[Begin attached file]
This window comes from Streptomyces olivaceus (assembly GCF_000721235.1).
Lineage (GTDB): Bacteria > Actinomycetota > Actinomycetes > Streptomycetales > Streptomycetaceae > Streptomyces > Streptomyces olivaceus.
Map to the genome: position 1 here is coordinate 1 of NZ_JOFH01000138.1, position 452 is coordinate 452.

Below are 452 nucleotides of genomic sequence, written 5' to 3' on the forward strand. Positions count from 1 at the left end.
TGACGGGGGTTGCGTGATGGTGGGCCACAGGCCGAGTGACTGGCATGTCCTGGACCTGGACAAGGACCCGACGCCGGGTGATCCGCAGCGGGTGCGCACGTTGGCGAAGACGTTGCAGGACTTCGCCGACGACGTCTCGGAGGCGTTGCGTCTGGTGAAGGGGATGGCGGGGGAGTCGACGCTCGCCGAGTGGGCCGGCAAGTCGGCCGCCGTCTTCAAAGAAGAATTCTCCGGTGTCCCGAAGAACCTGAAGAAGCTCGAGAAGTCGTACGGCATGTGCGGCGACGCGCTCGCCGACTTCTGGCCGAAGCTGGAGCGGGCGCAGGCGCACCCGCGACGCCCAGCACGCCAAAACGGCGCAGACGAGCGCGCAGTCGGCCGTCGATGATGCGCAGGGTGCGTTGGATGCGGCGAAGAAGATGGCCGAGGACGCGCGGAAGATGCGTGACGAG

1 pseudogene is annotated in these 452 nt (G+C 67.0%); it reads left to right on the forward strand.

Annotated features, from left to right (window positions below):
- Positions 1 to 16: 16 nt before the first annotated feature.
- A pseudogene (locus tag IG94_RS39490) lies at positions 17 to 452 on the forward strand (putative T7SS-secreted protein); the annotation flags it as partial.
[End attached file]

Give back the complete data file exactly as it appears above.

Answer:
This window comes from Streptomyces olivaceus (assembly GCF_000721235.1).
Lineage (GTDB): Bacteria > Actinomycetota > Actinomycetes > Streptomycetales > Streptomycetaceae > Streptomyces > Streptomyces olivaceus.
Map to the genome: position 1 here is coordinate 1 of NZ_JOFH01000138.1, position 452 is coordinate 452.

Below are 452 nucleotides of genomic sequence, written 5' to 3' on the forward strand. Positions count from 1 at the left end.
TGACGGGGGTTGCGTGATGGTGGGCCACAGGCCGAGTGACTGGCATGTCCTGGACCTGGACAAGGACCCGACGCCGGGTGATCCGCAGCGGGTGCGCACGTTGGCGAAGACGTTGCAGGACTTCGCCGACGACGTCTCGGAGGCGTTGCGTCTGGTGAAGGGGATGGCGGGGGAGTCGACGCTCGCCGAGTGGGCCGGCAAGTCGGCCGCCGTCTTCAAAGAAGAATTCTCCGGTGTCCCGAAGAACCTGAAGAAGCTCGAGAAGTCGTACGGCATGTGCGGCGACGCGCTCGCCGACTTCTGGCCGAAGCTGGAGCGGGCGCAGGCGCACCCGCGACGCCCAGCACGCCAAAACGGCGCAGACGAGCGCGCAGTCGGCCGTCGATGATGCGCAGGGTGCGTTGGATGCGGCGAAGAAGATGGCCGAGGACGCGCGGAAGATGCGTGACGAG

1 pseudogene is annotated in these 452 nt (G+C 67.0%); it reads left to right on the forward strand.

Annotated features, from left to right (window positions below):
- Positions 1 to 16: 16 nt before the first annotated feature.
- A pseudogene (locus tag IG94_RS39490) lies at positions 17 to 452 on the forward strand (putative T7SS-secreted protein); the annotation flags it as partial.